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Eudora Welty’s Photographs, originally published in 1989, serves as the definitive book of the critically acclaimed writer’s photographs. Her camera’s viewfinder captured deep compassion and her artist’s sensibilities. Photographs is a deeply felt documentation of 1930s Mississippi taken by a keenly observant photographer who showed the human side of her subjects. Also included in the book are pictures from Welty’s travels to New York, New Orleans, South Carolina, Mexico, and Europe in the 1930s, ’40s, and ’50s.The photographs in this edition are new digital scans of Welty’s original negatives and authentic prints, restoring the images to their original glory. It also features sixteen additional images, several of which were selected by Welty for her 1936 photography exhibit in New York City and have never before been reproduced for publication, along with a resonant, new foreword by Pulitzer Prize–winning writer and Mississippi native Natasha Trethewey.Show book
The Cinema of Louis Malle -...
Arguably a pioneer of the French New Wave (with Ascenseur pour l’échafaud, 1957) Louis Malle went on to enjoy an acclaimed yet provocative and versatile transatlantic career. This collection of original essays proposes to reassess his richly eclectic and boldly subversive oeuvre and redress the surprising critical neglect it has suffered over the years. It does so through a combination of transversal and monographic analyses that use a variety of critical lenses and theoretical tools in order to examine Malle’s documentaries as well as his fiction features (and, more importantly, the constant shuttling and uniquely persistent cross-pollination between those two cinematic approaches), illuminate the profound, lasting dialogue his films entertained with literature and theater, bring to the fore their sustained, albeit often oblique autobiographical thrust along with their scathing sociopolitical critique, and scrutinize the alternating use of stars and non-professional actors.In addition, the volume features an exclusive interview with the acclaimed playwright John Guare (a close friend and collaborator of Louis Malle’s who scripted Atlantic City) and is bookended by a foreword by Volker Schlöndorff and an afterword by Wes Anderson, two renowned filmmakers who articulate their admiration for, and the seminal influence of, their predecessor.Show book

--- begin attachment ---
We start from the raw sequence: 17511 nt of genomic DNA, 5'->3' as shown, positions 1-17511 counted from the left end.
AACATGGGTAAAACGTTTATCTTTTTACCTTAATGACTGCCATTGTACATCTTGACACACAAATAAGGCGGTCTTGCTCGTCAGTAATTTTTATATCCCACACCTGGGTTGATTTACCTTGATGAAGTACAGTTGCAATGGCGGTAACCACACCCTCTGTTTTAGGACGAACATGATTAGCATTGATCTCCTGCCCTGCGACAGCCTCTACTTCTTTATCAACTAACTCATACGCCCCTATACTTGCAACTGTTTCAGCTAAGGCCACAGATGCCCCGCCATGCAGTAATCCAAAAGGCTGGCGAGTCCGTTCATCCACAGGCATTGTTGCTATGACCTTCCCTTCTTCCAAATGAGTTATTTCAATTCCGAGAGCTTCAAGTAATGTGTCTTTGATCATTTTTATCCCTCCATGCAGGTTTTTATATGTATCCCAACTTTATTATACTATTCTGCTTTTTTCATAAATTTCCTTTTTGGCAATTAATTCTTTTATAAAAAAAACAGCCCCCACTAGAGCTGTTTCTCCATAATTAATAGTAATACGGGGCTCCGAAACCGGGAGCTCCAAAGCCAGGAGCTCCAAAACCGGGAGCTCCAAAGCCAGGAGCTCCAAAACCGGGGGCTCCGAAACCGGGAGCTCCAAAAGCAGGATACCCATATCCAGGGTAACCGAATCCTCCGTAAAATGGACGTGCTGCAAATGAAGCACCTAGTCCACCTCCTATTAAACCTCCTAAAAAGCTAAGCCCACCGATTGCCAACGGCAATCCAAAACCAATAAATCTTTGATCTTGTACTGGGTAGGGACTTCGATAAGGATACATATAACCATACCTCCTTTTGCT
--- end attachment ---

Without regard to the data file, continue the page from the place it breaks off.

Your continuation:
Confessions of an Investigative...
"A fascinating look behind the media mirror that reflects celebrity and power ... incredible." —Bob Dotson, New York Times bestselling author, former national correspondent, the Today show Award-winning investigative reporter Matthew Schwartz was ordered to lie on TV in the name of sensationalism. He was arrested for trespassing on the property of a business he exposed for committing fraud. A target of one of his investigations swung a baseball bat at his head. He’s been shoved, sued, and cursed out. He caught a car dealership rolling back odometers and selling used cars as new. In Confessions of an Investigative Reporter, this veteran journalist reveals his inner thoughts and the inside stories viewers never saw. Confessions of an Investigative Reporter is funny, fast-moving, and dishy. It provides a rare look inside the world of local news from someone who spent four decades in it. It’s not only for news viewers. It’s for anyone who cares about justice and their community. And about that time he was ordered to lie? His answers lie within.Show book